With the exception of a forced poinsettia or maybe a Thanksgiving cactus (Schlumbergera truncata) or Christmas cactus (Schlumbergera bridgesii), a lot of people don't think of winter as the season to enjoy blooming plants indoors.

Keep in mind that flowering plants require maximum light during short, gray winter days. You'll need to locate them near a bright window or provide supplemental fluorescent lighting or grow lights.

(Tillandsia recurvifolia blooms only once / photo mine)

Too much water or not enough water are the primary reasons houseplants fail during any season. It can be difficult to judge how much water a plant needs indoors. Slower winter growth, room temperature, humidity, and the amount of sunlight a plant receives are all factors that determine water needs. There are a number of ways to ascertain if your houseplant needs watering. Stick your finger about an inch into the potting soil to feel if it is dry. Another way to judge is by the weight of the container. Lift the container just after a thorough watering to feel its weight. Repeat that process over the course of a week to see how much lighter the pot becomes as the plant uses the water and the soil dries. Water again until the water runs out of the drainage holes. Be sure any decorative foil or sleeves are not holding water as that will drown the roots.

Groom plants as needed to remove spent flowers, dying or yellowing leaves, and leafless stems.

Don't locate plants near cold windows or drying heat sources like radiators or furnace vents.

Increase humidity by grouping houseplants together or by setting the containers in a tray of pebbles moistened with water. Be careful that the water is not seeping into the drainage holes.

For most indoor plants, the light from a west-facing window is good. A west window is also a good spot for many plants that do well with either an eastern or southern exposure. Move them closer to the window or farther from it depending on their specific preferences.

Most of the plants that thrive in west-facing windows are not fussy about growing conditions. They like light and do well with standard home humidity levels and temperatures. They do need to be kept out of drafts and extreme temperatures. Some need even moisture; others can be allowed to dry out between watering.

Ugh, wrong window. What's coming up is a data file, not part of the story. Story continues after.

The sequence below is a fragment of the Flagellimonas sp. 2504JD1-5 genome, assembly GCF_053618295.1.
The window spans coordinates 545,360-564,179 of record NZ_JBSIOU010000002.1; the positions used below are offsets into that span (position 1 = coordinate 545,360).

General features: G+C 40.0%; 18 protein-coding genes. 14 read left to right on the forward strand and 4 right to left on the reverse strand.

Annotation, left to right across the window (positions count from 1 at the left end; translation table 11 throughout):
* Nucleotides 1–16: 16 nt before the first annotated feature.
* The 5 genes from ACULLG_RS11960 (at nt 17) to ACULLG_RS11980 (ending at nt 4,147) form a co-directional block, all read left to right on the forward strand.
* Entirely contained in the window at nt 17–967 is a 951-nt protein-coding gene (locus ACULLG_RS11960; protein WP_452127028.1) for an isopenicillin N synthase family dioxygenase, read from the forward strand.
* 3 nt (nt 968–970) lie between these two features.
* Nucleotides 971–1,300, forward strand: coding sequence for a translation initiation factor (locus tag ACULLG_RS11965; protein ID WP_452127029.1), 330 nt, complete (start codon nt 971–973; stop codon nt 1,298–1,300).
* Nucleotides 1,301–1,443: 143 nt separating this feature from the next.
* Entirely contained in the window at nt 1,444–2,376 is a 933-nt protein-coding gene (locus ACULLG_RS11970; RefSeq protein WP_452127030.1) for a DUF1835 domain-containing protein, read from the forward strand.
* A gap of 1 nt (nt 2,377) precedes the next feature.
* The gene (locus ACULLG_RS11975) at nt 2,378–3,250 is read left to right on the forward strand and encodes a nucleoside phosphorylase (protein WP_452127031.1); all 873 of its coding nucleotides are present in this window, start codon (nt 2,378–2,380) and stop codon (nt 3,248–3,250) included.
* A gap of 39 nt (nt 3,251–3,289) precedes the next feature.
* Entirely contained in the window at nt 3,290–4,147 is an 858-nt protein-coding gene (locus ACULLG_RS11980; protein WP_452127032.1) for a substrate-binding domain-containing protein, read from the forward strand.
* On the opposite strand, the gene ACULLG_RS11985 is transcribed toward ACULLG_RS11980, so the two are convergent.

Feed the plants while they are growing which is generally from spring through fall. If you use a liquid fertilizer, use 1/4 strength every week or 1/2 strength every two weeks.

(Bromeliad Aechmea fasciata primera X morgana)

West-facing windows get direct sun in the late afternoon when it is brightest. This is a plus for flowering plants, but it's also the time that can be the hottest. If plants get too much sun or heat, they can develop scorched leaves and show signs of leggy growth. In that case, move the plant out of the direct sun or provide filtered light through a curtain during the hottest part of the day. Plants may also need to be moved away from hot spots during the summer and brought back in winter when sunlight is less intense.

If the plant is not growing and thriving, it may not be getting enough light, especially if the light is filtered by buildings and trees. Move the plant closer to the window to increase the light it receives.

Sinningia speciosa are commonly called gloxinias in the horticulture trade. These winter-blooming beauties can't survive in total darkness, but they will bloom well anywhere they receive bright, indirect light but not full sun. A close relative of the African violet, Sinningias develop large, velvety trumpet-like flowers in a variety of jewel colors. Water whenever the soil feels dry to the touch. Use warm water and avoid getting the foliage wet. Feed once a month with a liquid houseplant fertilizer while plants are in bloom.

Anthuriums have bold red, pink, orange, white, or purple flowers that stand out on dark winter days. These tropicals don't like soil too wet or too dry; however, it's important to keep the soil slightly moist at all times. Anthurium blooms best in bright, indirect light, but will do well in darker locations. This may delay flowering. These plants have bright green, heart-shaped leaves that maintain a colorful display even when the plant is not in bloom.

Columneas are trailing plants with yellow or orange blooms that give these jungle natives their common name, the goldfish plant. Columnea blooms best in a bright location; however, plants not in bloom will do well in darker rooms where their trailing, dark green leaves can be admired. Columnea is an excellent plant for a hanging basket. Water when the soil feels dry to the touch.

Mention should also be made of that winter-blooming rockstar, the African violet (Saintpaulia ionantha). For growing tips, go here.

(Clivia photo by dawndoll2 from Dave's Garden PlantFiles; Anthurium photo by BayAreaTropics from PLantFiles; other images in the Public Domain)